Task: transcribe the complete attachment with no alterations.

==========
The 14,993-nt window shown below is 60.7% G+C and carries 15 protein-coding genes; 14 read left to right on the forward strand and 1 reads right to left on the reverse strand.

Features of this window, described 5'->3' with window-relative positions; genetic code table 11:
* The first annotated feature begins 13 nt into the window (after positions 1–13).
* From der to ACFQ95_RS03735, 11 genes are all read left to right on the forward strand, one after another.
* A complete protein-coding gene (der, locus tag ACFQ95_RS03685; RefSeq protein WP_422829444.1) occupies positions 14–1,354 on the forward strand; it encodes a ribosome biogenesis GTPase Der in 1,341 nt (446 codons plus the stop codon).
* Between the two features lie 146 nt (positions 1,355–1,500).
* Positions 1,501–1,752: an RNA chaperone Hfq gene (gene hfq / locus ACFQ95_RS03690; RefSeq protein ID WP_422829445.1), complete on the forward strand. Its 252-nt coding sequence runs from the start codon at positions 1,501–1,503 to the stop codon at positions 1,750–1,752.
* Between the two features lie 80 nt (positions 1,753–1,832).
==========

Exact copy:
The 14,993-nt window shown below is 60.7% G+C and carries 15 protein-coding genes; 14 read left to right on the forward strand and 1 reads right to left on the reverse strand.

Features of this window, described 5'->3' with window-relative positions; genetic code table 11:
* The first annotated feature begins 13 nt into the window (after positions 1–13).
* From der to ACFQ95_RS03735, 11 genes are all read left to right on the forward strand, one after another.
* A complete protein-coding gene (der, locus tag ACFQ95_RS03685; RefSeq protein WP_422829444.1) occupies positions 14–1,354 on the forward strand; it encodes a ribosome biogenesis GTPase Der in 1,341 nt (446 codons plus the stop codon).
* Between the two features lie 146 nt (positions 1,355–1,500).
* Positions 1,501–1,752: an RNA chaperone Hfq gene (gene hfq / locus ACFQ95_RS03690; RefSeq protein ID WP_422829445.1), complete on the forward strand. Its 252-nt coding sequence runs from the start codon at positions 1,501–1,503 to the stop codon at positions 1,750–1,752.
* Between the two features lie 80 nt (positions 1,753–1,832).